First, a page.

Category: Database Concepts (page 2 of 5)

What is NoSQL?

NoSQL is a term that refers loosely to a particular type of database model, or database management system (DBMS).

NoSQL is a very broad term that doesn’t refer to one particular database model. Rather, it refers to a whole variety of different models that don’t fit into the relational model.

Although NoSQL databases have been around since the 1960s, it wasn’t until the early 2000s that the NoSQL approach started to pick up steam, and a whole new generation of NoSQL systems began to hit the market.

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What does ACID mean in Database Systems?

In database systems, ACID (Atomicity, Consistency, Isolation, Durability) refers to a standard set of properties that guarantee database transactions are processed reliably.

ACID is especially concerned with how a database recovers from any failure that might occur while processing a transaction.

An ACID-compliant DBMS ensures that the data in the database remains accurate and consistent despite any such failures.

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What’s the Difference between a Graph Database and a Relational Database?

Graph databases have been gaining popularity over recent years as a viable alternative to the relational model. Graph databases are particularly well suited to storing connected data – data with lots of interconnected relationships, especially those that run many levels deep.

This article looks at the main differences between graph databases and relational databases.

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What is a Graph Database?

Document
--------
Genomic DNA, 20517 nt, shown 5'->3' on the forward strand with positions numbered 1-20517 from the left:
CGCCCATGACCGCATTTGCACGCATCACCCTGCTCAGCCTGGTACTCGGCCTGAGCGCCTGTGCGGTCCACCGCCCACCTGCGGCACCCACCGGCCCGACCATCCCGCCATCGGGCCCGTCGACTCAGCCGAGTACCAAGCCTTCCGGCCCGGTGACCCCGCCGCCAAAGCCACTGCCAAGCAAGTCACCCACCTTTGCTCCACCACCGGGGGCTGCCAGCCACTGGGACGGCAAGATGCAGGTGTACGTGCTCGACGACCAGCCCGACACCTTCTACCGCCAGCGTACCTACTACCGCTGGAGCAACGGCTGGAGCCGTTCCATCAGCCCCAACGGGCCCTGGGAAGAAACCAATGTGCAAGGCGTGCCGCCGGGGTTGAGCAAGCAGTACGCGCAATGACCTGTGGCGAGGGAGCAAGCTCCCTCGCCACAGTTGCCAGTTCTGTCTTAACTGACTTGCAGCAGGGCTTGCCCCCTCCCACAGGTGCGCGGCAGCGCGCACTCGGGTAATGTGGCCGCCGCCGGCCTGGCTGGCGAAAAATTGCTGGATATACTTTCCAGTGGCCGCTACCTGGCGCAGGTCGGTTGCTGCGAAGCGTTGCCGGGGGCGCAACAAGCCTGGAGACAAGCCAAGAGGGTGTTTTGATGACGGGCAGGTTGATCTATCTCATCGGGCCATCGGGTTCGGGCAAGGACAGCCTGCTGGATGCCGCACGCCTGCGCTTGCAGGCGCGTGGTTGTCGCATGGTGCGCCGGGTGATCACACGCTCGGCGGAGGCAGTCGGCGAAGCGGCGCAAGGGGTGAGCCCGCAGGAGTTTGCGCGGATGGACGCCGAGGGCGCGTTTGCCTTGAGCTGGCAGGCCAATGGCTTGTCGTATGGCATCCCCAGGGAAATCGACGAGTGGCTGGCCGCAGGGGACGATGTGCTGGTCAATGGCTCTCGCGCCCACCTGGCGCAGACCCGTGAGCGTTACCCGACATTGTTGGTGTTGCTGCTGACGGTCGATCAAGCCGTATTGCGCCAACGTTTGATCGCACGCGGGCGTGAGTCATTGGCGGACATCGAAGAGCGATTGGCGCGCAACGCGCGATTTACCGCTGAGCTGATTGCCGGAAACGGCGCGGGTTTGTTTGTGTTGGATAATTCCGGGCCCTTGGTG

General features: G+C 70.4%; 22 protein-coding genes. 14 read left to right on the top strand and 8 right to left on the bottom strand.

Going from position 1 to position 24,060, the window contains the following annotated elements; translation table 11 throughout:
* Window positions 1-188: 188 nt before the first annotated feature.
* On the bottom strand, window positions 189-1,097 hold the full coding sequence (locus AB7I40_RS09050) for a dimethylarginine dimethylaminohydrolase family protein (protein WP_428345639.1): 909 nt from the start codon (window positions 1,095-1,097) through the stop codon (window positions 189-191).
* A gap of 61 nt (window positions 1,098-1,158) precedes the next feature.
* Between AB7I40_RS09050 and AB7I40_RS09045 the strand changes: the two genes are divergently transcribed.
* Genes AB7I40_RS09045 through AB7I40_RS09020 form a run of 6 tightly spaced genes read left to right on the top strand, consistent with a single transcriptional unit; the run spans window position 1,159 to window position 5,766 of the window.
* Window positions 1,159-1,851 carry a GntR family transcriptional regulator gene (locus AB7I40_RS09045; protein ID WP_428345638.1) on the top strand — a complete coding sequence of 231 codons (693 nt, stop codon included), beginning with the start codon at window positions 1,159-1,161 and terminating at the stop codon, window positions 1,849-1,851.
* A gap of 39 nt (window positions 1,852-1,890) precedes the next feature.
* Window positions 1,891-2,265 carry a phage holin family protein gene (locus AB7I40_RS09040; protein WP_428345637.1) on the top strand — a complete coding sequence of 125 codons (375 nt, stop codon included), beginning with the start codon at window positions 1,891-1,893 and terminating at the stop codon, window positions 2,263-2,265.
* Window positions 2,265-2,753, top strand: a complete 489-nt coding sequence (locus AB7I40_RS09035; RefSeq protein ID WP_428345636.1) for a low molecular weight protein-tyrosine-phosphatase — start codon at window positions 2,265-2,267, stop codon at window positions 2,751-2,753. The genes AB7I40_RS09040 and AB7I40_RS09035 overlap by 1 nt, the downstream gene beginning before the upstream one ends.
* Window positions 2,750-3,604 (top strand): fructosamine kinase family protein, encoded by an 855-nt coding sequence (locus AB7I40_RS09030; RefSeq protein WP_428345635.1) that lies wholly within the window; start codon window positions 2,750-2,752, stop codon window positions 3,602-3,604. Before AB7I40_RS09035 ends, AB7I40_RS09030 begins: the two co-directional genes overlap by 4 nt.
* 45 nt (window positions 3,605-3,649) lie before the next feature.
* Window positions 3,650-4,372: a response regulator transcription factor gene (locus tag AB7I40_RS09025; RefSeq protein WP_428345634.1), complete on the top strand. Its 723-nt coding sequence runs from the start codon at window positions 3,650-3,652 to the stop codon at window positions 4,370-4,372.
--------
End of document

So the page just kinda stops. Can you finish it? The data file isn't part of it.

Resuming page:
A graph database is a database that uses a graphical model to represent and store the data.

The graph database model is an alternative to the relational model.

In a relational database, data is stored in tables using a rigid structure with a predefined schema.

In a graph database, there is no predefined schema as such. Rather, any schema is simply a reflection of the data that has been entered. As more varied data is entered, the schema grows accordingly.

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Database Tutorial (Part 2) – Relationships, Adding Data, Querying Databases

This article is part 2 of the database tutorial.

Here, we cover:

  • Relationships
  • The different ways of adding data to a database
  • Querying a database

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Database Tutorial (Part 1) – About Databases, Creating Databases, Tables

This article is part 1 of the database tutorial.

Here, we cover the following:

  • What is a database?
  • What is a Database Management System (DBMS)?
  • Types of databases
  • What does a relational database look like?
  • Creating a database
  • Creating tables
  • Data types

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Database Tutorial

This database tutorial is for beginners. It explains basic concepts and assumes no prior knowledge of databases.

You don’t need to follow along – there aren’t any exercises. But there are plenty of screenshots and a few diagrams. The purpose of the tutorial is to introduce you to the basic concepts of databases.

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What is an MPP Database?

An MPP database is a massively parallel processing database (MPP stands for Massively Parallel Processing).

Massively parallel processing refers to the use of a large number of processors (or separate computers) to perform a set of coordinated computations in parallel (simultaneously).

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What is an ORDBMS?

ORDBMS stands for Object-Relational Database Management System.

An ORDBMS is a database management system that is a hybrid between the object-oriented model (OODBMS) and the relational model (RDBMS).

Each of those two models has their strengths and weaknesses. By combining the two models, a DBMS can take advantage of various strengths from each model.

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What is an OODBMS?

OODBMS stands for Object-Oriented Database Management System.

An object-oriented database management system (also known simply as an object database) is a DBMS where data is represented in the form of objects, as used in object-oriented programming.

In contrast to relational database management systems (RDBMSs), where data is stored in tables with rows and columns, an object-oriented database stores complex data and relationships between data directly, without mapping to relational rows and columns.

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